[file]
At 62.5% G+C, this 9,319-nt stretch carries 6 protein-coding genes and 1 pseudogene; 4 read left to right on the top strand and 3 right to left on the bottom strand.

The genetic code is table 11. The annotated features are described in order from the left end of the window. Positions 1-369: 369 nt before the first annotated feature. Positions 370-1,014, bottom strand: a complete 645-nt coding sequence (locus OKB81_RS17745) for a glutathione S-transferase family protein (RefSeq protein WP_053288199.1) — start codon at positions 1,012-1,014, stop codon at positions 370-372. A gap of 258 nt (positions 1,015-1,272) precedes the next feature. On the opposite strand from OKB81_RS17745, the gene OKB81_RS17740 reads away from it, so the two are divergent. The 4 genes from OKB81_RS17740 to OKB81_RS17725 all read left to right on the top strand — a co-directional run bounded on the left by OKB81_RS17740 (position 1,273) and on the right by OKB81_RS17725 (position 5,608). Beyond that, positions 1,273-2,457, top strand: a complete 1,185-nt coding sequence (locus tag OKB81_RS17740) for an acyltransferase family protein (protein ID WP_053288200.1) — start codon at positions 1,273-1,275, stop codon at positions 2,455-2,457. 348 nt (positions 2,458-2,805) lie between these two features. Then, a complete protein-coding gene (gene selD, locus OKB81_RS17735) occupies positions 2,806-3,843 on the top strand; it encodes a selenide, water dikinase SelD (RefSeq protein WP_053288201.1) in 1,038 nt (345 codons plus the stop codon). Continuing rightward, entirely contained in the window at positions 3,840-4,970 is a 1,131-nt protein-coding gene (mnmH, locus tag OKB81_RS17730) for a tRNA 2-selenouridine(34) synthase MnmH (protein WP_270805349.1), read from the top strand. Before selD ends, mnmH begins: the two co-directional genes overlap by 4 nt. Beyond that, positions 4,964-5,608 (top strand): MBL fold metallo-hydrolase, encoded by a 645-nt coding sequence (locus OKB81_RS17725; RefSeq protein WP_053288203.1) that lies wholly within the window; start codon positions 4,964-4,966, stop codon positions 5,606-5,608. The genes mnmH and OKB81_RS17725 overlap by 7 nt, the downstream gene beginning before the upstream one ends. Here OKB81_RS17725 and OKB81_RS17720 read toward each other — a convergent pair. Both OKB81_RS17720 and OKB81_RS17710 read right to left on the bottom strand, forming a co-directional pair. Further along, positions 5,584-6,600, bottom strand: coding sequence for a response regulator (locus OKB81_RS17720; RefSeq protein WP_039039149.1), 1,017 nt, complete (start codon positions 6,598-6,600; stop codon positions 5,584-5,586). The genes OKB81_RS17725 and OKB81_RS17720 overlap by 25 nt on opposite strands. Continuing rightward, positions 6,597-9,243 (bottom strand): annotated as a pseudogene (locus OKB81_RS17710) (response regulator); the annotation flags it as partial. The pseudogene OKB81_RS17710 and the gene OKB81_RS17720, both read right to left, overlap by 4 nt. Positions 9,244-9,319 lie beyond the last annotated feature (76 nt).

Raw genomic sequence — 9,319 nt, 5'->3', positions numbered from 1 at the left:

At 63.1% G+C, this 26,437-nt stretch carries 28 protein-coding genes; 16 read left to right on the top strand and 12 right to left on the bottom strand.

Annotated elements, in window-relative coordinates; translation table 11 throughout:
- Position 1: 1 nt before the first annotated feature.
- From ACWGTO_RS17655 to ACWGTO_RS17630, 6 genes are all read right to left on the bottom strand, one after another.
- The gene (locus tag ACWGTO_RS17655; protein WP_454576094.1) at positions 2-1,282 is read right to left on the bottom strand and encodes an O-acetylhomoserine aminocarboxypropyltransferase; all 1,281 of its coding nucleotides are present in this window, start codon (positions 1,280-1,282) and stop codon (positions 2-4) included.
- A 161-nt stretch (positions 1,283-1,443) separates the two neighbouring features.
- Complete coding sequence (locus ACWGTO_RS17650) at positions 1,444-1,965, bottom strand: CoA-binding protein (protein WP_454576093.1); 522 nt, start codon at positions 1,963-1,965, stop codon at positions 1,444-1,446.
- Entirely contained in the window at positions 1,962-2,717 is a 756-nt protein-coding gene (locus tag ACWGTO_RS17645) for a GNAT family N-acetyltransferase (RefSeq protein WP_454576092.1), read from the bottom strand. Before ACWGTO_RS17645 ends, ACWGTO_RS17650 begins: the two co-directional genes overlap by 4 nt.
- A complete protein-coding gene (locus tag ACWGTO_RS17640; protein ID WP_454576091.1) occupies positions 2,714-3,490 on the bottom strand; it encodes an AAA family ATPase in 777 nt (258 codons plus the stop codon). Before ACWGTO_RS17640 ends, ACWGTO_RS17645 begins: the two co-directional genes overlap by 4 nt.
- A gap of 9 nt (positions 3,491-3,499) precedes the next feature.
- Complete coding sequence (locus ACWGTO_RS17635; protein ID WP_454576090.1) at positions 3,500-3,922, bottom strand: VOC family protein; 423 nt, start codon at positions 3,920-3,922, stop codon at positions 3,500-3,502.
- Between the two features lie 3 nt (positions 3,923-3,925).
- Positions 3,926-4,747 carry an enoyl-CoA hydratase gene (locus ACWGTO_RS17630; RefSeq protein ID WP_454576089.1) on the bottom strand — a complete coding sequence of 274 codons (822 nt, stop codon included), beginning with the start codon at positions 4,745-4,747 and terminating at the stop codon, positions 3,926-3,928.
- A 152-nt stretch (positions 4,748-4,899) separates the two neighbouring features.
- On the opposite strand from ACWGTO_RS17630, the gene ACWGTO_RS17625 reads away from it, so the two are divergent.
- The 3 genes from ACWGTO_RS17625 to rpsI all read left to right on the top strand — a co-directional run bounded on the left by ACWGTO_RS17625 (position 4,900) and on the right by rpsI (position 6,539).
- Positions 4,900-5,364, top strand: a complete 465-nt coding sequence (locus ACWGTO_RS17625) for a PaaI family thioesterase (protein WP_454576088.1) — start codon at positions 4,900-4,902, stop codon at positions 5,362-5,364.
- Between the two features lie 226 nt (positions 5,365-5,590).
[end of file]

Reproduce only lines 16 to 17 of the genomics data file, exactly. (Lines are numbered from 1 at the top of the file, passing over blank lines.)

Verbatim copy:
- Positions 3,926-4,747 carry an enoyl-CoA hydratase gene (locus ACWGTO_RS17630; RefSeq protein ID WP_454576089.1) on the bottom strand — a complete coding sequence of 274 codons (822 nt, stop codon included), beginning with the start codon at positions 4,745-4,747 and terminating at the stop codon, positions 3,926-3,928.
- A 152-nt stretch (positions 4,748-4,899) separates the two neighbouring features.